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1 Sivan 5761 - May 23, 2001 | Mordecai Plaut, director Published Weekly








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Opinion & Comment
Our Counting and Ruth's Vision

by HaRav Chaim Pinchas Scheinberg

The following is based on the lectures of HaRav Chaim Pinchas Scheinberg shlita, to his Yeshiva Torah Ore, Jerusalem in the years 5747 and 5753.

Part II

In the first part of this essay, HaRav Scheinberg first discussed Ruth and her surprising desire to stay with her mother-in-law Naomi, even though Ruth's future with her looked bleak. Also, in her speech that finally convinced Naomi that Ruth was irrevocably serious, Ruth says that she will die where Naomi dies. Why is this significant?

Also HaRav Scheinberg explained that tzaddikim live a full life and can look back to accomplishments throughout their lives. Reshoim, who merely pursued pleasure, have nothing to look back at. Tzaddikim look back to a full life of accomplishment.

When we count the Omer for seven weeks between Pesach and Shavuos, we anticipate receiving the Torah, just like a slave anticipates his freedom, according to the analogy of the Sefer Hachinuch. The truth is that even today, Hashem regards us on Shavuos as being without sin and making a new beginning.

This is an astounding chiddush. The Korbon Eidah, in his explanation of the gemora writes, "Every year on Atzeres, it is like we are standing before Har Sinai and we are accepting the Torah anew . . ." Yes, even for us, every year on Shavuos we accept and receive the Torah once again, fresh and anew. We are not simply counting the Omer as a remembrance. No! For we too are preparing to stand again at the foot of Har Sinai and experience a true kabolas HaTorah.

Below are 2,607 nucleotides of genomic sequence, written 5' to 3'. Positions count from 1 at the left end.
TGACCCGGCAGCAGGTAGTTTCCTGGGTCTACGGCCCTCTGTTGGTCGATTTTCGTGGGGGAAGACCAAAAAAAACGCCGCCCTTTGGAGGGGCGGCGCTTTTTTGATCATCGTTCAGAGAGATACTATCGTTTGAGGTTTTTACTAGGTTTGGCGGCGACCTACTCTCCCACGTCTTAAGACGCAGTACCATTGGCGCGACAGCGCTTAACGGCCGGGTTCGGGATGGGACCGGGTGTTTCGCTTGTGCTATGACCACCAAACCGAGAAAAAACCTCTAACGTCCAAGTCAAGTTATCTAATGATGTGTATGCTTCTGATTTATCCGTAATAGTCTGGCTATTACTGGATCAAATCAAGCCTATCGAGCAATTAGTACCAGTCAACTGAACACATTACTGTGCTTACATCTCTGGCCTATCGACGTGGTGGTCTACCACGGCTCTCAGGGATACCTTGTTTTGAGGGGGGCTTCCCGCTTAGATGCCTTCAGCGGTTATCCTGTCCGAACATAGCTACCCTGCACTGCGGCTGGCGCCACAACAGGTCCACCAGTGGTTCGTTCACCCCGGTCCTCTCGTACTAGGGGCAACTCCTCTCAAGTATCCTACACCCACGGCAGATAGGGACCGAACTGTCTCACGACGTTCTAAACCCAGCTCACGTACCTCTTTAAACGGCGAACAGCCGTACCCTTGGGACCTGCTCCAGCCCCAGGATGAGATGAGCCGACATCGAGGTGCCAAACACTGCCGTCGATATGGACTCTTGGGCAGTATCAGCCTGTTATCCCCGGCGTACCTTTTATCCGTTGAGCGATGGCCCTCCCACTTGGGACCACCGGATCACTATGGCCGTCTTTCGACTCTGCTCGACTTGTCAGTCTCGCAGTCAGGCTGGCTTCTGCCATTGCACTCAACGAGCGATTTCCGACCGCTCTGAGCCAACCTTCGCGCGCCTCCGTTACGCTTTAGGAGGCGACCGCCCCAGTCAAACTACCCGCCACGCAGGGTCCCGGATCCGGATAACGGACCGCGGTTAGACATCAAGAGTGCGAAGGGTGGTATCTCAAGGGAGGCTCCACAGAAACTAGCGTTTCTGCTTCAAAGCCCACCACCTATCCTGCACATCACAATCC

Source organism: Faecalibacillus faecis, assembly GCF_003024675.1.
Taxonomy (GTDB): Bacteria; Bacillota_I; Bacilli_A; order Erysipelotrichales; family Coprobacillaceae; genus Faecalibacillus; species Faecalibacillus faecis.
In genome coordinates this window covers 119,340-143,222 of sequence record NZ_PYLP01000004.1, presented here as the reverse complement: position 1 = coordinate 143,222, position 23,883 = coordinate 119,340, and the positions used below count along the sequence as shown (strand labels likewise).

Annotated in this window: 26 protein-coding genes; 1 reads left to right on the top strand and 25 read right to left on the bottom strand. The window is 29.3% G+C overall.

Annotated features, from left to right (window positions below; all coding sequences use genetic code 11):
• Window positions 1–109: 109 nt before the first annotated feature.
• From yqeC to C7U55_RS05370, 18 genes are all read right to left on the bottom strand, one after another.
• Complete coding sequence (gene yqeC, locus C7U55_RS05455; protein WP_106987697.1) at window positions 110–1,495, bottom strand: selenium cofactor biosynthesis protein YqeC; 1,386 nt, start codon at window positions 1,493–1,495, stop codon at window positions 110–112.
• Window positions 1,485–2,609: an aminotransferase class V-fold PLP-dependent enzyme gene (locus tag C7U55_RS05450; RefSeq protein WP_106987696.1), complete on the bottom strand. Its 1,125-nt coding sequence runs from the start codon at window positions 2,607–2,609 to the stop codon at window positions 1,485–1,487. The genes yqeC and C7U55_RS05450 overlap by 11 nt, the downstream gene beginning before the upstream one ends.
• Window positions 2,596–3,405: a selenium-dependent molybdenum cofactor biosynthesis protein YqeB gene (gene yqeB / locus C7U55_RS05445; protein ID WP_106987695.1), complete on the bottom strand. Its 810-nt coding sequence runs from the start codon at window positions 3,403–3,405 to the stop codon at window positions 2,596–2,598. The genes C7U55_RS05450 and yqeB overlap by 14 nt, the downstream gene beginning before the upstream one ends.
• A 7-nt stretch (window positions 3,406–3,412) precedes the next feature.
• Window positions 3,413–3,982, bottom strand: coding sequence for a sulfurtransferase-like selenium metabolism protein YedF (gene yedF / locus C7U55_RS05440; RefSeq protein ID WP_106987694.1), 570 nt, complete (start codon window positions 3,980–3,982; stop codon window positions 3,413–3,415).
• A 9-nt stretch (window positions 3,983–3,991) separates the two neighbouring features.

The Penei Moshe elaborates even more and writes, "HaKodosh Boruch Hu said to them, `Since you have accepted upon yourselves the yoke of Torah, that was given on Atzeres -- to endeavor and toil in it all that is necessary -- I attribute it to you as if there were no sins in your days. There is no mention of sin, for the Torah is an atonement for you."

Both commentaries explain that the acceptance of the Torah on the yom tov of Shavuos is real. It is not allegorical, for our very own kabolas HaTorah is genuine. If so, then our counting of the Sefiras HaOmer today is also just like it was at the time when the Klal Yisroel was redeemed from slavery in Egypt and approached Har Sinai.

From this, we can understand how the mitzvah of Sefiras HaOmer is a Torah obligation and the sefer Hachinuch's comparison to a slave yearning for the day of his freedom directly relates to us. We have our own kabolas HaTorah to prepare for and look forward to. Every Shavuos, it is as if we stand by Har Sinai and receive the Torah from HaKodosh Boruch Hu.

The counting of the Sefiras HaOmer includes, in many siddurim, besides the sum of the days that have passed in the count, a special annotation for each day. The first day is characterized as Chesed ShebeChesed. The second day as Gevurah ShebeChesed. The third as Tifferes ShebeChesed. Then comes Netzach ShebeChesed. The fifth day is Hode ShebeChesed and the sixth is Yesod ShebeChesed. The final, seventh day of the first week is signified as Malchus ShebeChesed. Each day combines a particular aspect to the sphere of Chesed. When the week is completed, we count, "Today is seven days, which are one week, of the Omer." Who does not know that seven days make up a week?

Everyone knows that seven days combine to make up a week. Yet the mitzvah is to count both the days and the weeks. If each is a separate mitzvah, we could even make two separate blessings, one for the days and one for the weeks. However, we combine them and recite only one blessing for both. Clearly, for the sake of mathematics, we do not need to add up the sum and restate its value into weeks. There is a real lesson for us to learn by doing this.